Make no mistake, Pierce was much more than just a fan favorite for the Celtics. He was a 10-time All-Star, 2008 Finals MVP, and was named to the Hall of Fame in 2021. But, throughout the course of his 15 seasons with the Cs, he connected with the Garden faithful on another level. It wasn’t always perfect, but by the end, he became one of the most beloved players to take the floor in the team’s modern history.

Nothing encapsulated the love that supporters showed Pierce during his final appearance in Boston. He returned one final time as a member of the Los Angeles Clippers, played for five minutes, sat the entire game, then checked in to sink one last three-pointer in front of the friendly crowd.

Of course, Smart hasn’t made his return to TD Garden as an opposing player yet. But, when he does sometime this upcoming season, it’ll likely be something special. There’s a fair amount of fans that just never bought into Smart, didn’t like his shot selection, and refused to admit that he had a positive impact on the team. That group is, for sure, outweighed by those who take the opposite side.

When Smart’s trade to Memphis was announced, he posted a heartfelt farewell message to his Twitter account.

Shortly after, a large chunk of the fanbase took to the replies to say goodbye and wish Smart well.

On top of all of the great moments he had on the court, Smart was just as active off of it. Since entering the league in 2014, he’s built up his YoungGameChanger Foundation which aims to create access to opportunity for inner-city athletes and support pediatric cancer patients.

During his time with the Celtics, he made countless visits to Boston Children’s Hospital to spend time with children who were undergoing treatment for cancer.

“It stems from losing my mom, my brother, a couple of my aunts and uncles from cancer when I was growing up,” Smart said after winning the NBA Cares Community Assist Award in October of 2022. “I wish I had somebody to come in and take as much interest in helping me or helping my family in ways that we couldn’t even imagine, such as giving us hope, making us feel better, putting a smile on our faces, things like that. I think somebody that people look up to such as an NBA player, any type of athlete, entertainer, or any type of person that they idolize, for them to be able to come and show their support, means more than anything in the world.”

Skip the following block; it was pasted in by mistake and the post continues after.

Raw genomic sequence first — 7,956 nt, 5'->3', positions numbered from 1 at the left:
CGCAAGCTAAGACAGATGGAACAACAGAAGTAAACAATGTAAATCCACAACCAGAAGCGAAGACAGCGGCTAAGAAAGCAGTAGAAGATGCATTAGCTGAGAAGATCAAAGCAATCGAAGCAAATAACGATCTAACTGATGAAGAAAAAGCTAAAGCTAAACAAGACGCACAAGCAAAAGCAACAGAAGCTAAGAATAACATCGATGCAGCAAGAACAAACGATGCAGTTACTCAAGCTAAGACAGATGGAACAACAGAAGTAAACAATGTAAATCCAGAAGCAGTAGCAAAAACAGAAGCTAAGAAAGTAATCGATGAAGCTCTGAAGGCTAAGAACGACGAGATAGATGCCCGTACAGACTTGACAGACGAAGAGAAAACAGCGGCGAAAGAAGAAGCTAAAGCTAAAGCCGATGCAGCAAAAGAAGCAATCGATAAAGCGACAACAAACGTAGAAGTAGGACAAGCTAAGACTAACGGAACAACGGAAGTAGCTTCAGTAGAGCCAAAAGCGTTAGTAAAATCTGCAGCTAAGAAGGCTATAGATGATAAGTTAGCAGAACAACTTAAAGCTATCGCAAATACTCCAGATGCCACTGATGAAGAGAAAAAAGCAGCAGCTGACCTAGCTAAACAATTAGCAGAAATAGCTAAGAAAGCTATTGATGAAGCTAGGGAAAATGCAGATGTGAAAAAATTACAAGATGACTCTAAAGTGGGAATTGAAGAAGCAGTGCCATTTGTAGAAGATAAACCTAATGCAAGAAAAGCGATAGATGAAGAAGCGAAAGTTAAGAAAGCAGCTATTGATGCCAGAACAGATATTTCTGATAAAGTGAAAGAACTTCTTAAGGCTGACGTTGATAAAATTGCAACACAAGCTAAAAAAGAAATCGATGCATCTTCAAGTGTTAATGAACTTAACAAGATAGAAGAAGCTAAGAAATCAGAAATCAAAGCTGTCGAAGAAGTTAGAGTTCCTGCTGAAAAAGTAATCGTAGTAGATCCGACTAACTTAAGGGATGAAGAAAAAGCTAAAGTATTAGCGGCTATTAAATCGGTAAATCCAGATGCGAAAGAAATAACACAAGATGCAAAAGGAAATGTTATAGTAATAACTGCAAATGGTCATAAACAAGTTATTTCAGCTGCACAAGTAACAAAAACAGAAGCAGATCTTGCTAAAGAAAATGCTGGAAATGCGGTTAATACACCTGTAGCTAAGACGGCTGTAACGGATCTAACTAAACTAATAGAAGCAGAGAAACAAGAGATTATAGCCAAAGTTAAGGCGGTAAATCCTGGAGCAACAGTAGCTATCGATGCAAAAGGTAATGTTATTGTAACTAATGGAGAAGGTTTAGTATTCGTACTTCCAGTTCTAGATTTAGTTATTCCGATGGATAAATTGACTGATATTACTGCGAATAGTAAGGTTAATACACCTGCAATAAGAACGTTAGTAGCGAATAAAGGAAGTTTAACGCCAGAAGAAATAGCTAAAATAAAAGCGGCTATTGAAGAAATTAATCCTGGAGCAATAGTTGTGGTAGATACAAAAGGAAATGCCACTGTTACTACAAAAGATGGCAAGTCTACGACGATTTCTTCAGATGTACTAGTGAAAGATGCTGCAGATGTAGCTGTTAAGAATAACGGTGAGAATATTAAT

Many felt that Smart — much like Pierce — truly embodied what it means to be a Celtic. Some may even say that he was amongst the greatest Celtics ever.

This doesn’t mean that he was the most talented player, but rather that he gave everything he had for the franchise while wearing the classic green and white uniform.

“Everything I accomplished, I left everything I had wearing that jersey out on that court,” Smart told reporters in Las Vegas last month, “Although we didn’t win a championship in the big scheme of things, I don’t consider my time there a failure. I helped rebuild that team at the time when I came in. And I left it better. So I’m very ecstatic with my time there but I’m excited for the future and what it holds.”

Over the course of nine years, Smart averaged 10.6 points, 4.6 assists, and 1.6 steals per game while knocking down 38.6% of his attempts from the floor and 32.3% of those from deep.

Though he never did win a title, he always seemed to take his game to another level in the playoffs — especially in recent years. Since 2020, Smart posted an average of 15.2 points, 5.3 assists, and 4.5 rebounds per postseason contest.

With all of that being said, it’s difficult to envision a world where he receives the honor without that elusive NBA championship. Of the 23 retired numbers in Boston, all of them have won at least one title — except for Reggie Lewis, who tragically passed away in July of 1993.

It’s not impossible. Smart may have the best rafters resume of any non-championship-winning player in Celtics history. His sustained success, heart, and true connection with the fanbase make him a truly unique player.